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Kazakhstan: Wrestler Settles In America

  • Bruce Keppel

Bellingham, Wash., 12 February 1998 (RFE/RL) --Ravil Muhamediev was 15 years old three years ago in Almaty, when his family's application for a visa to the United States was selected in the immigration service's annual lottery, leading him and his parents to settle in Bellingham, in the Pacific Coast state of Washington.

Little could Ravil have known then that he would today be one of Washington state's best high-school wrestlers in his weight class -- just as is his idolized 25-year-old brother, Renant, a member of the Kazakhstan national wrestling team.

Whether Ravil is the best wrestler among high-school boys of his weight class (64 kilograms) will be determined later this month, when Washington's finest young wrestlers compete in the annual state championship in the cavernous Tacoma Dome, about 130 kilometers south of Bellingham. He emerged as the state's second best last year, so Ravil's chance of winning this year is very good, says Jeff Michaelson, the youth's wrestling coach at Sehome High School (SEE-home ).

For the Kazakh youth's success, Coach Michaelson credits, in part, the wrestling skills that Ravil brought with him to Bellingham from Kazakhstan. Ravil's brother, who began wrestling in the Soviet era and hopes to compete in the 2000 Olympics, sends Ravil videotapes of his matches, which the youth says he studies with great care and admiration. But the younger Muhamediev's success also comes from his own hard work in adapting those skills to high-school wrestling conditions.

That's because American high-school wrestling is much different from the international "freestyle" wrestling that Ravil learned in Kazakhstan. At Sehome High School, he and Coach Michaelson tell our correspondent, wrestlers open their matches kneeling on the mat rather than standing as in "freestyle" wrestling and trying to take their opponents off their feet. The emphasis here is wrestling on the mat, trying to pin the rival on his back for a set period of time.

"Ravil," Michaelson says, "is very good on his feet, and he's getting much better on the mat."

The youth competes with a club team known as the Sons of Thunder during the summer months when schools are closed. And he is now in his third year of high-school wrestling, with one more year left to go. After that, he says, he hopes to go to university and continue wrestling. Right now, he says he favors the University of Oregon, about 500 kms to the south, though he doesn't know yet what he wants to concentrate his studies on.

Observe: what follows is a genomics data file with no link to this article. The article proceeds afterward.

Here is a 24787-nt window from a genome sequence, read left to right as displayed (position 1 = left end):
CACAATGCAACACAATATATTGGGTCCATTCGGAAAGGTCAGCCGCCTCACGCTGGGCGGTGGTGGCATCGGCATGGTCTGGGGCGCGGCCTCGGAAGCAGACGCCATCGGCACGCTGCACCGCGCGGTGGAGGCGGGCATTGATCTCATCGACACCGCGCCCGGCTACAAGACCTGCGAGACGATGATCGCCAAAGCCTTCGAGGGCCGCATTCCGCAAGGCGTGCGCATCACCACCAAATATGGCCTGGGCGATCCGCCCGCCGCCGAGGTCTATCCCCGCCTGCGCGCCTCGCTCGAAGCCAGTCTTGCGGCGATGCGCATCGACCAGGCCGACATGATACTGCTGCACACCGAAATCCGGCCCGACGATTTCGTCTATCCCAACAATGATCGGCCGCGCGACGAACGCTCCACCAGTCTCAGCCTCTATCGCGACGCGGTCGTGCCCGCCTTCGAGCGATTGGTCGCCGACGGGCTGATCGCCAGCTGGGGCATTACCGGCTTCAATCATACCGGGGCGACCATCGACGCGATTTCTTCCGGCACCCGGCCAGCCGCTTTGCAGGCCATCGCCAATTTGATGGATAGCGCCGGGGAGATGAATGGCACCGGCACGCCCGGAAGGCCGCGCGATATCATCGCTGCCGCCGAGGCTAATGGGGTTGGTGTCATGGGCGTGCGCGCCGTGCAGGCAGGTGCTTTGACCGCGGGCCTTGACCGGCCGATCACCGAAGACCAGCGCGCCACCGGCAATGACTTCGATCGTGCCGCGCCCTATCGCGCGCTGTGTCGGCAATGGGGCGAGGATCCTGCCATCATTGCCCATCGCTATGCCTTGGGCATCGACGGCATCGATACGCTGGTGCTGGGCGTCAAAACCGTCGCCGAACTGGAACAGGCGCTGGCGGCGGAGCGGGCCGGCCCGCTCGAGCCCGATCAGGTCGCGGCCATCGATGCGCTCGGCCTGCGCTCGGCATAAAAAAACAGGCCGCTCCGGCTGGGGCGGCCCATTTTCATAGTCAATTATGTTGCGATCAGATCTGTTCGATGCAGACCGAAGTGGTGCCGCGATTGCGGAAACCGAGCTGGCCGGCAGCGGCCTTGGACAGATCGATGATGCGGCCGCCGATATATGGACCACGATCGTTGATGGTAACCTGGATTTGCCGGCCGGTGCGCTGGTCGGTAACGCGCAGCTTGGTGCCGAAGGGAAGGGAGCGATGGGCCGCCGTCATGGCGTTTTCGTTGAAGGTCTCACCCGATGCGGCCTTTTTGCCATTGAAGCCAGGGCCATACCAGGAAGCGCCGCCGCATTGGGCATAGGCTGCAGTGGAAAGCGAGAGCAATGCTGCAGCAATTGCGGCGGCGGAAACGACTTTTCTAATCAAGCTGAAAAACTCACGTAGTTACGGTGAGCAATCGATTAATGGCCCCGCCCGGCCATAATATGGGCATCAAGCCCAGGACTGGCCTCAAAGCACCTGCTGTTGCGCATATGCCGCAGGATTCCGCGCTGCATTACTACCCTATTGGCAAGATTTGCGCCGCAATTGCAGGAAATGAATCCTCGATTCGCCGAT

Ravil's parents chose Bellingham (population 60,000) as their new home after consulting an American they had met in Almaty about where they might settle. The first choice was much larger Seattle to the south, but the American happened to have a friend in Bellingham who would help them get settled, and so it was decided.

The Muhamedievs are far from being the only residents from the former Soviet Union to settle in the area: An estimated 1,500 people have relocated in Bellingham and surrounding Whatcom County from the former Soviet Union -- most from Russia and Ukraine.

Once in Bellingham, wrestling ability undoubtedly helped the younger Muhamediev find his way quickly in the new culture in which he has lived for the last three years. But there were, of course, many challenges to overcome, starting with language.

Although he says he knew no English before arriving, Ravil speaks the language today with considerable fluency and says English is his favorite class at Sehome High School. His coach, who also teaches English, confirms that Ravil is one of his best students, even competing with American-born classmates.

Ravil very much misses his brother Renant, his relatives and his friends in Almaty -- even the old neighborhood where he lived the first 15 years of his life.

"I'd like to go back and see my brother," Ravil says. "He gives me a lot of inspiration. He's a good brother to have. He tells me to keep wrestling good."

Last summer, Ravil discovered another part of the United States, when he competed in a national wrestling tournament, along with two other Bellingham wrestlers, in Fargo, North Dakota, which like Bellingham is near the Canadian border but about midway between the Pacific and Atlantic coasts.

That sparsely populated, high-plains region reminded him of Kazakhstan. "It was kind of like being back in my country," he explains. "It was humid, hot and flat -- and there were so many mosquitoes," he says with a laugh.

"But it was cool," he adds, falling effortlessly into teen vernacular, "to see different places."

It would seem that Ravil Muhamediev's adventure is just beginning. Is it beyond dreaming that he will next see his brother Renant at the 2000 Olympics?